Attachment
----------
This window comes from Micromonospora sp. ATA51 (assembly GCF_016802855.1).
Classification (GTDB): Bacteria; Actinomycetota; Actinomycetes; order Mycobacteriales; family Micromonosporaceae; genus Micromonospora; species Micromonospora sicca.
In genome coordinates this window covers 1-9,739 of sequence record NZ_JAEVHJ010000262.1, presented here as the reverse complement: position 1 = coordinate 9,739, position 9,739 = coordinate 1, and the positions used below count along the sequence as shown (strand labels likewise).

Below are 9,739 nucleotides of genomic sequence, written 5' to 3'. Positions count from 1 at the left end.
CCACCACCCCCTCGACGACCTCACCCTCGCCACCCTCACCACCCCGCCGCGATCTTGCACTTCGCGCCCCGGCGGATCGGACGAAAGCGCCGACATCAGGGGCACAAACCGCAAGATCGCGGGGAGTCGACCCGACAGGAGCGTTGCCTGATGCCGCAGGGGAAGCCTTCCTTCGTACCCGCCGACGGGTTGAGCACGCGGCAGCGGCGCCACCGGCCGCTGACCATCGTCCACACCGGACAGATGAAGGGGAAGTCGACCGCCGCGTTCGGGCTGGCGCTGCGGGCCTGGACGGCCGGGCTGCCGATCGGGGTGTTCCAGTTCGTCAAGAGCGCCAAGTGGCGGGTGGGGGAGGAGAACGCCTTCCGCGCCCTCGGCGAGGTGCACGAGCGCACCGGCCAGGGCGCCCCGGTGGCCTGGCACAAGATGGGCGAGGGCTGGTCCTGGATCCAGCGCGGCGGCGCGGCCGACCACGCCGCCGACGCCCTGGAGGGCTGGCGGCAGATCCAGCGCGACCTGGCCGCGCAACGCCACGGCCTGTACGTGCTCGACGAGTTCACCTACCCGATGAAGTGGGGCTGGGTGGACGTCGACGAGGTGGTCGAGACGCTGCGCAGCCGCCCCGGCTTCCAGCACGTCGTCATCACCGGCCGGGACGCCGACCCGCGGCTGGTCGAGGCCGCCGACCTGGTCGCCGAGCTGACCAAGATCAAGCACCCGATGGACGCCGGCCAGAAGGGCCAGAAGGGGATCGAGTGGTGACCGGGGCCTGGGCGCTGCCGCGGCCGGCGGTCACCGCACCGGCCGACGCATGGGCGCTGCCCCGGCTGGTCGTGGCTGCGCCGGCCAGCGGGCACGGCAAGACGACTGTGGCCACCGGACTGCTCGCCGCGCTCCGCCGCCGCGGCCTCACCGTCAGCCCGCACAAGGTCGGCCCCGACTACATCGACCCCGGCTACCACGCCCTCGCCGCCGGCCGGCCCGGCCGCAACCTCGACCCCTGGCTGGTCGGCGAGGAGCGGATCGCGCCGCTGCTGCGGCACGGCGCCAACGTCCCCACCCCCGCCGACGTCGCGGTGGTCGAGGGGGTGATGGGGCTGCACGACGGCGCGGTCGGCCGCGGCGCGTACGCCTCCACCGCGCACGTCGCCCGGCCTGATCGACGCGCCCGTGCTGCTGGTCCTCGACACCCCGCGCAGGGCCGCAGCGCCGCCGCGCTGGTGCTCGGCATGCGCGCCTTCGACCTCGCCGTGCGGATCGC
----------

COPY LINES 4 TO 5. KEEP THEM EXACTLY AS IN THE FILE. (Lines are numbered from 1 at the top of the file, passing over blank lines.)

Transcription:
Below are 9,739 nucleotides of genomic sequence, written 5' to 3'. Positions count from 1 at the left end.
CCACCACCCCCTCGACGACCTCACCCTCGCCACCCTCACCACCCCGCCGCGATCTTGCACTTCGCGCCCCGGCGGATCGGACGAAAGCGCCGACATCAGGGGCACAAACCGCAAGATCGCGGGGAGTCGACCCGACAGGAGCGTTGCCTGATGCCGCAGGGGAAGCCTTCCTTCGTACCCGCCGACGGGTTGAGCACGCGGCAGCGGCGCCACCGGCCGCTGACCATCGTCCACACCGGACAGATGAAGGGGAAGTCGACCGCCGCGTTCGGGCTGGCGCTGCGGGCCTGGACGGCCGGGCTGCCGATCGGGGTGTTCCAGTTCGTCAAGAGCGCCAAGTGGCGGGTGGGGGAGGAGAACGCCTTCCGCGCCCTCGGCGAGGTGCACGAGCGCACCGGCCAGGGCGCCCCGGTGGCCTGGCACAAGATGGGCGAGGGCTGGTCCTGGATCCAGCGCGGCGGCGCGGCCGACCACGCCGCCGACGCCCTGGAGGGCTGGCGGCAGATCCAGCGCGACCTGGCCGCGCAACGCCACGGCCTGTACGTGCTCGACGAGTTCACCTACCCGATGAAGTGGGGCTGGGTGGACGTCGACGAGGTGGTCGAGACGCTGCGCAGCCGCCCCGGCTTCCAGCACGTCGTCATCACCGGCCGGGACGCCGACCCGCGGCTGGTCGAGGCCGCCGACCTGGTCGCCGAGCTGACCAAGATCAAGCACCCGATGGACGCCGGCCAGAAGGGCCAGAAGGGGATCGAGTGGTGACCGGGGCCTGGGCGCTGCCGCGGCCGGCGGTCACCGCACCGGCCGACGCATGGGCGCTGCCCCGGCTGGTCGTGGCTGCGCCGGCCAGCGGGCACGGCAAGACGACTGTGGCCACCGGACTGCTCGCCGCGCTCCGCCGCCGCGGCCTCACCGTCAGCCCGCACAAGGTCGGCCCCGACTACATCGACCCCGGCTACCACGCCCTCGCCGCCGGCCGGCCCGGCCGCAACCTCGACCCCTGGCTGGTCGGCGAGGAGCGGATCGCGCCGCTGCTGCGGCACGGCGCCAACGTCCCCACCCCCGCCGACGTCGCGGTGGTCGAGGGGGTGATGGGGCTGCACGACGGCGCGGTCGGCCGCGGCGCGTACGCCTCCACCGCGCACGTCGCCCGGCCTGATCGACGCGCCCGTGCTGCTGGTCCTCGACACCCCGCGCAGGGCCGCAGCGCCGCCGCGCTGGTGCTCGGCATGCGCGCCTTCGACCTCGCCGTGCGGATCGC